Commercial Composters Put New, Odorless Spin on an Old-Fashioned Practice
A shocking 40% of food produced in the U.S. never gets eaten, according to the Natural Resources Defense Council (PDF). That means we’re casually throwing out a quarter of the fresh water we consume and 4% of the oil we burn, according to the organization. To add insult to injury, because of the methane released during anaerobic digestion, 10% of total greenhouse gas emissions in the U.S. come from organic waste in landfills, the U.S. Environmental Protection Agency notes. (Methane is 20 times more potent in the atmosphere over a 100-year period than carbon dioxide.)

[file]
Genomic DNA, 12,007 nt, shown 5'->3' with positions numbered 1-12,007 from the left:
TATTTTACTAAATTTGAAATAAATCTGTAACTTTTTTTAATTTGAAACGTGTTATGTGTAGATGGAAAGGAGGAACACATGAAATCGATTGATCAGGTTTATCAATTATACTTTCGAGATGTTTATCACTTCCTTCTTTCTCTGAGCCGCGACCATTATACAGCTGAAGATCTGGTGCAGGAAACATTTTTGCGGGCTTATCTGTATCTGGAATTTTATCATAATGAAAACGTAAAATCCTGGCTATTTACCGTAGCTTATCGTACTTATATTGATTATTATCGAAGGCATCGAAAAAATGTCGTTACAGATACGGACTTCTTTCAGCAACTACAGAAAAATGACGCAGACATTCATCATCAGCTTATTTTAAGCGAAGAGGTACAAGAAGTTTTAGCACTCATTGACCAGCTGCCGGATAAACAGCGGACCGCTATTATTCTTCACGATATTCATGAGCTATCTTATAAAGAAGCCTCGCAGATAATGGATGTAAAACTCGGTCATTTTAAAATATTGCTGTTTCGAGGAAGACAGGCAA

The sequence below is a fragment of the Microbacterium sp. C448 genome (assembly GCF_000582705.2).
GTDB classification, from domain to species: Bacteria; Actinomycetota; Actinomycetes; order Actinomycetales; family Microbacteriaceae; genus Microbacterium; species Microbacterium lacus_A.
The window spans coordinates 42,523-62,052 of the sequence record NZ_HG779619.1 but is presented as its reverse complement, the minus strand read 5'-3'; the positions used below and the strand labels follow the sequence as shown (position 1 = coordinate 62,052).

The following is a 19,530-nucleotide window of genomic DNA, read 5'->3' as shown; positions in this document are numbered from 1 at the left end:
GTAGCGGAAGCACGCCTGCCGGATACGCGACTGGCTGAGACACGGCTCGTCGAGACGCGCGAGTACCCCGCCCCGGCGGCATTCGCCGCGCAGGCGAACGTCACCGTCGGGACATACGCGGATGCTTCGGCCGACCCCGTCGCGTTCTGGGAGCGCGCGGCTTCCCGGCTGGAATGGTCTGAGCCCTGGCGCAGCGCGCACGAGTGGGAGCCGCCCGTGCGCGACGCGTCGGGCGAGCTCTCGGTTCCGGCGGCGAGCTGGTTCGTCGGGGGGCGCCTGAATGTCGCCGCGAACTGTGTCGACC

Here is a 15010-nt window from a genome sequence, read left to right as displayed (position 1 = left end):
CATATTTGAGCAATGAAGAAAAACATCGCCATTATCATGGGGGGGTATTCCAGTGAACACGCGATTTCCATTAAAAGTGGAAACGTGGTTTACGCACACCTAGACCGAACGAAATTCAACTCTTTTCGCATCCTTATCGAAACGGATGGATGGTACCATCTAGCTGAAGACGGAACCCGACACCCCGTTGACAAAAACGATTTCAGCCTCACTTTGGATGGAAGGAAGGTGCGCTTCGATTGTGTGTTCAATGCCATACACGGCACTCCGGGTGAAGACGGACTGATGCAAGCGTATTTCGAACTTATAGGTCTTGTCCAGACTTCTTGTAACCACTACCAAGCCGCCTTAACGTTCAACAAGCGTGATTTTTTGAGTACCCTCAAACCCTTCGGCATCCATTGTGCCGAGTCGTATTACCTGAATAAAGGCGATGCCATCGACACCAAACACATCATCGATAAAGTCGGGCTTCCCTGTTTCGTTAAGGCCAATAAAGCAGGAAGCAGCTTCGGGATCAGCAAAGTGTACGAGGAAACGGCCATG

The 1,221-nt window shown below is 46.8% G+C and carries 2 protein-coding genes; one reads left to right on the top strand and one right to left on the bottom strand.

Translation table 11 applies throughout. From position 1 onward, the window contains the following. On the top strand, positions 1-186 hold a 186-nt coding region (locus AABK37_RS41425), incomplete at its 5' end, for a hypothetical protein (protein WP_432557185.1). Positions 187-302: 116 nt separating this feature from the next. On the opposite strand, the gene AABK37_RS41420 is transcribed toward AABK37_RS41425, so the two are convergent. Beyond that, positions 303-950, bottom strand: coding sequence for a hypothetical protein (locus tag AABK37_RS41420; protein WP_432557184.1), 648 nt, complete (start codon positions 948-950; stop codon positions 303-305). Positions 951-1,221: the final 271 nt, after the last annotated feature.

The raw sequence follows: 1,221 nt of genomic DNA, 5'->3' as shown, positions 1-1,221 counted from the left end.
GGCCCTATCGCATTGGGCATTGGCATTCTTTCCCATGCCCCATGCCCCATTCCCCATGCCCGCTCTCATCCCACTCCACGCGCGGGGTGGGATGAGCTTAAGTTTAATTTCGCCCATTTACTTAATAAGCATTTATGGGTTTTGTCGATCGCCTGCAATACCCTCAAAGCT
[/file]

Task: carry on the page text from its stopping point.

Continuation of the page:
Greater awareness of these issues—and new laws regarding food waste—have led to “an uptick in interest” in onsite composting for commercial buildings, says Vance Calvez, sales and marketing director at Green Mountain Technologies. The company, based in Bainbridge Island, Washington, manufactures several types of commercial-scale in-vessel composters—enclosed environments that encourage high-heat aerobic digestion of organics—and provides consulting services for onsite composting in both rural and urban settings throughout North America.
Published June 3, 2013